A farmer spreads fertiliser on his field in Satara district, Maharastra. File
| Photo Credit: Reuters
India may earmark about $48 billion for food and fertiliser subsidies for the next fiscal year, two government sources said, indicating fiscal caution ahead of this year’s general election.
Food and fertiliser subsidies account for about one-ninth of India’s total budget spending of over ₹45 trillion during the current fiscal year that ends on March 31.
The Ministry of Consumer Affairs, Food and Public Distribution has estimated next year’s food subsidy bill at $26.52 billion, the two sources said. That is 10% higher than a projected outlay of nearly $24.11 billion for the current 2023-24 fiscal year.
Additionally, next fiscal year’s fertiliser subsidy is expected to be $21.10 billion, down from the current 2022-23 fiscal year estimate of nearly ₹2 trillion, one of the sources said. The sources, which are directly involved in the decision making on the subsidies, did not wish to be named as they were not authorised to speak to the media.
Finance Minister Nirmala Sitharaman will unveil the Union Budget 2024-25 on February 1.
The Ministry of Finance, the Ministry of Chemicals and Fertilizers and the Ministry of Consumer Affairs, Food and Public Distribution and the Ministry of Finance did not reply to requests for comment.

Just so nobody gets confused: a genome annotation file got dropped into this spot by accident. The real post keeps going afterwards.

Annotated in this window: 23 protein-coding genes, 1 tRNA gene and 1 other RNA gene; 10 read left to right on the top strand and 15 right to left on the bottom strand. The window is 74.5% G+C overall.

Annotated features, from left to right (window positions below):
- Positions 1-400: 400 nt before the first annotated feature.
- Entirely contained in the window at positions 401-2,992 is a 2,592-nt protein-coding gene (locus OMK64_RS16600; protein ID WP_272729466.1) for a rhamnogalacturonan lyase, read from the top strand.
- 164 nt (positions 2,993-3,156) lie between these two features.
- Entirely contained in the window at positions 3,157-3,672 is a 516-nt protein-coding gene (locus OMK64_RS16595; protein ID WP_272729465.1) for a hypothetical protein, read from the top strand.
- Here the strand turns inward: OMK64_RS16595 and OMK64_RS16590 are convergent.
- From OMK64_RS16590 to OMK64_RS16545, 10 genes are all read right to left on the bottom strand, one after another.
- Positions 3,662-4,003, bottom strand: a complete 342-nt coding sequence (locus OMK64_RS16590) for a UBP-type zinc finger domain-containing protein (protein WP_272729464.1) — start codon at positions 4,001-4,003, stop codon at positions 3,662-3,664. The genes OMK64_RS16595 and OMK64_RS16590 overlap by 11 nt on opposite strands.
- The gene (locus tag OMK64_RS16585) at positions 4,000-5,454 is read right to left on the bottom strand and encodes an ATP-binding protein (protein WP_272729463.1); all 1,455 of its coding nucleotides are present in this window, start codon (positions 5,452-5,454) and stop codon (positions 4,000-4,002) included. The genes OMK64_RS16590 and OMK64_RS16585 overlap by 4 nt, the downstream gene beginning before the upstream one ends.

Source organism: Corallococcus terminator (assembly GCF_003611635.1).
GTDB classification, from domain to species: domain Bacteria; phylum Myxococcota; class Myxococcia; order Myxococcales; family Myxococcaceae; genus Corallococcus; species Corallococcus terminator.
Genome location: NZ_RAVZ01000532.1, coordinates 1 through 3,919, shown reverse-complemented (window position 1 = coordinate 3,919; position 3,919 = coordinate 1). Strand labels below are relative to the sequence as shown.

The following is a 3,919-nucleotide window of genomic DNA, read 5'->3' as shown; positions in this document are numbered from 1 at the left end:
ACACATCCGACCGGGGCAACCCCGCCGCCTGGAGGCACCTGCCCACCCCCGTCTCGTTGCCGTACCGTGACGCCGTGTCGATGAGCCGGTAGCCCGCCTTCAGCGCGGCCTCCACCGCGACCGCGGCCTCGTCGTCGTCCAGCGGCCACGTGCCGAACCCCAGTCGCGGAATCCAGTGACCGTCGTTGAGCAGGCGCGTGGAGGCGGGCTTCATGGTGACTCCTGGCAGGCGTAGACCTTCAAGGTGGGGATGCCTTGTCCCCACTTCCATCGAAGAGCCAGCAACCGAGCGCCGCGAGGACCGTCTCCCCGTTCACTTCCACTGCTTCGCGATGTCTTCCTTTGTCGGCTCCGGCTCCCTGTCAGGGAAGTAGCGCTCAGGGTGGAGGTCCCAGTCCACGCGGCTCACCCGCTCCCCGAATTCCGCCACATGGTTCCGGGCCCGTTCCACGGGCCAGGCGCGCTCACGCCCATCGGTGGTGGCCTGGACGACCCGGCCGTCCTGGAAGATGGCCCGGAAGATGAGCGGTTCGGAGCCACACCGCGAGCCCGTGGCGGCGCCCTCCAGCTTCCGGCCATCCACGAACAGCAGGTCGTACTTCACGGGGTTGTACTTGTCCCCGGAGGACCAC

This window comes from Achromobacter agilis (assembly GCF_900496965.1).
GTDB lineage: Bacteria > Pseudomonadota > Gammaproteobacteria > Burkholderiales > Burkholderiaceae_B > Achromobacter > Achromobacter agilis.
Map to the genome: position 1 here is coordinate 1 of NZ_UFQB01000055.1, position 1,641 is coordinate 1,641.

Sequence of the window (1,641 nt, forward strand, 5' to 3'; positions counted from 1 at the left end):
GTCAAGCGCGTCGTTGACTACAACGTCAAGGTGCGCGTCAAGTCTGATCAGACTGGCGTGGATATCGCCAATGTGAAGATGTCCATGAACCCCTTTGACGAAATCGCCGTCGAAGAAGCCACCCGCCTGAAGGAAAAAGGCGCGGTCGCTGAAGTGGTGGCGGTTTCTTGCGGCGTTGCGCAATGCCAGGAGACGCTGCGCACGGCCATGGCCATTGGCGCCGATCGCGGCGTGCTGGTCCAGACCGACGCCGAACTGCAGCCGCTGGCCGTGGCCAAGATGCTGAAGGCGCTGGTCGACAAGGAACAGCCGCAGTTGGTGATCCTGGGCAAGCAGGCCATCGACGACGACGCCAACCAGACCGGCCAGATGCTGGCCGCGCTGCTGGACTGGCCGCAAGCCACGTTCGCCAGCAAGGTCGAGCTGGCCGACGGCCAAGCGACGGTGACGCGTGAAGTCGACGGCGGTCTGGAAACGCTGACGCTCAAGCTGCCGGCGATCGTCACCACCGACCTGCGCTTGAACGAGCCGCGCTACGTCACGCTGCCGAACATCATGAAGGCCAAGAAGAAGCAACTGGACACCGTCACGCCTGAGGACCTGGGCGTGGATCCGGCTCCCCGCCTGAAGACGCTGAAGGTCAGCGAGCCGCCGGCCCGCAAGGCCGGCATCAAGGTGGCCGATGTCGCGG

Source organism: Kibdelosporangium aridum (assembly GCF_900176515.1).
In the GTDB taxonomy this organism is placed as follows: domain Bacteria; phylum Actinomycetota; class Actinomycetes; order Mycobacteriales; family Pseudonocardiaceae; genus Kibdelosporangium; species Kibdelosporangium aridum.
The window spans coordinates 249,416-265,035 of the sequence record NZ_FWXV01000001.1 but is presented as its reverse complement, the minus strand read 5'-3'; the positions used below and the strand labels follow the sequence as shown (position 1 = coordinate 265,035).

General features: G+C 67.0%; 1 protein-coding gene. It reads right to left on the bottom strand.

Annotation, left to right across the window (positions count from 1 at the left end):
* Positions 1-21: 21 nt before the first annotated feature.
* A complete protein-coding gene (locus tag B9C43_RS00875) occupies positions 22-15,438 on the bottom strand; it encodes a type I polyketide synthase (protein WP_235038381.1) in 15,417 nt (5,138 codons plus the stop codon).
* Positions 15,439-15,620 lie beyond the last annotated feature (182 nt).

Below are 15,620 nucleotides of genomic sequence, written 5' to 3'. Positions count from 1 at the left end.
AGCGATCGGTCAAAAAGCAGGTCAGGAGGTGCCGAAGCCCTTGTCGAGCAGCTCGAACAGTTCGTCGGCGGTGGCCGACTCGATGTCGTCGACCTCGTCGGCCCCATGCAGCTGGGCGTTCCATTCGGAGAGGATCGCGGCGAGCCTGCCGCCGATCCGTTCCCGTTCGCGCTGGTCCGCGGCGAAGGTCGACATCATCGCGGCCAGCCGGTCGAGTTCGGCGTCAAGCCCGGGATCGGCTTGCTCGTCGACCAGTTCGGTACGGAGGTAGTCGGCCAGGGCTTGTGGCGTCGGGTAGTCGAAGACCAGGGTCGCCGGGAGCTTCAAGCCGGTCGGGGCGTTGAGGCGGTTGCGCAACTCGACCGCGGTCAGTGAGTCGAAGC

Maintaining the combined subsidies at their current level would be unusual for a government facing a general election in just a few months, but Prime Minister Narendra Modi is widely expected to win a third term in elections scheduled for April and May. Also, containing food and fertiliser subsidies is crucial for managing India’s fiscal deficit, which Mr. Modi’s Government is targeting at 5.9% of gross domestic product this year and planning to lower by at least 50 basis points in the fiscal year 2024-25.
The food subsidy bill is likely to go up next year as the Centre late last year extended its flagship free food welfare programme for the next five years. India runs its multi-billion dollar food welfare programme, the world’s biggest such initiative, by buying rice and wheat from millions of domestic farmers at state-set minimum or guaranteed prices and then supplying the staples for free to 800 million Indians.